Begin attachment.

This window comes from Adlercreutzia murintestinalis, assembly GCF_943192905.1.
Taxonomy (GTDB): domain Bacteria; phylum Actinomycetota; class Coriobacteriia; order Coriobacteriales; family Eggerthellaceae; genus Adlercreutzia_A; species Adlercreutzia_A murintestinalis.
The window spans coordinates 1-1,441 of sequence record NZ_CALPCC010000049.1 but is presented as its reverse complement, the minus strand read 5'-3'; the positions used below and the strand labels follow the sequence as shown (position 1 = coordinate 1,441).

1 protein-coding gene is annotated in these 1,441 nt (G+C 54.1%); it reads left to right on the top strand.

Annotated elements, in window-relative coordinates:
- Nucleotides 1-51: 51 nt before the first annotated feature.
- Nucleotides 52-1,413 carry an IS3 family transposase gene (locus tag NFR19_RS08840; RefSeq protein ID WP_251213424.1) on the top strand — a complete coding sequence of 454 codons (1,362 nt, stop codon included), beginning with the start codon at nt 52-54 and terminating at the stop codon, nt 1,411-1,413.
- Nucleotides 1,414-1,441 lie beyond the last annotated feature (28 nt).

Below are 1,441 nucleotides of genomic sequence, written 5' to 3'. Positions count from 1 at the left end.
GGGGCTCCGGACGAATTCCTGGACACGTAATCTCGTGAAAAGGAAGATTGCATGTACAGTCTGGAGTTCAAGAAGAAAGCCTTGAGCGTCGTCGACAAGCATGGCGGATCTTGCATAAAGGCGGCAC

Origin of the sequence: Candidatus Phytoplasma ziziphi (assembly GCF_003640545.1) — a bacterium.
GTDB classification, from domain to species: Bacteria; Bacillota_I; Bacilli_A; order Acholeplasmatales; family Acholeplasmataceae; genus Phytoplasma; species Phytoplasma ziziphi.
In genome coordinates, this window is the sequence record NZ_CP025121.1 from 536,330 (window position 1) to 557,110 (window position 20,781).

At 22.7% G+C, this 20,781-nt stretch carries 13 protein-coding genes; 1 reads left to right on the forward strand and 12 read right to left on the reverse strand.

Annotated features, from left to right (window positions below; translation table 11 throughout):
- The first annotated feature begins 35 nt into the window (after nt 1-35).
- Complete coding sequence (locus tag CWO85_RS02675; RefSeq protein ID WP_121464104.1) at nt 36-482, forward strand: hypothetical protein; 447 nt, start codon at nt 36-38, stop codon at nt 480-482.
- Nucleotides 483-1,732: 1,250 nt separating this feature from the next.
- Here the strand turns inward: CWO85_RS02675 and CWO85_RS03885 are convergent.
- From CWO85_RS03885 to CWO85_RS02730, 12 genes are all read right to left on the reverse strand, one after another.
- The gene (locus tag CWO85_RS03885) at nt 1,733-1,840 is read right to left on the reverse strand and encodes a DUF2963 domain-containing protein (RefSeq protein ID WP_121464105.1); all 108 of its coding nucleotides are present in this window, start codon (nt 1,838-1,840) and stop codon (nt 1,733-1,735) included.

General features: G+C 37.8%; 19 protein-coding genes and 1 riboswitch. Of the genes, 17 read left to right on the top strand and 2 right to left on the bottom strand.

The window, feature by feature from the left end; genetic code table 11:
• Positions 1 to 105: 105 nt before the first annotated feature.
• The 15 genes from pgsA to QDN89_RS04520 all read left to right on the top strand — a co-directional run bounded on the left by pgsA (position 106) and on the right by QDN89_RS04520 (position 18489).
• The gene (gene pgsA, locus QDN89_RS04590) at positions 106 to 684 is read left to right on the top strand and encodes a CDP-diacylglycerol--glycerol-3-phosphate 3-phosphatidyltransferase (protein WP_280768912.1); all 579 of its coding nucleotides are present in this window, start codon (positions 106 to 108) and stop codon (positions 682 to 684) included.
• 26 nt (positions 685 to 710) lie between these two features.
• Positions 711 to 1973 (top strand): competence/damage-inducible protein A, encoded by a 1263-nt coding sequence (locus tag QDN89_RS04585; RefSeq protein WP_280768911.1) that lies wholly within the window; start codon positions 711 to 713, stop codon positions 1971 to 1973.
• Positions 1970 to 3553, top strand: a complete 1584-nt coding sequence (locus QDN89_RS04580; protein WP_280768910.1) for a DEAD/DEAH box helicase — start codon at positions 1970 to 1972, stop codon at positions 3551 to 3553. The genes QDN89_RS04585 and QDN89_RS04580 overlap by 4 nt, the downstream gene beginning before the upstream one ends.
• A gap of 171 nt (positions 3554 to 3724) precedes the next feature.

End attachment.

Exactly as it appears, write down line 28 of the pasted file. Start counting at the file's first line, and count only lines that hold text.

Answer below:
• Positions 711 to 1973 (top strand): competence/damage-inducible protein A, encoded by a 1263-nt coding sequence (locus tag QDN89_RS04585; RefSeq protein WP_280768911.1) that lies wholly within the window; start codon positions 711 to 713, stop codon positions 1971 to 1973.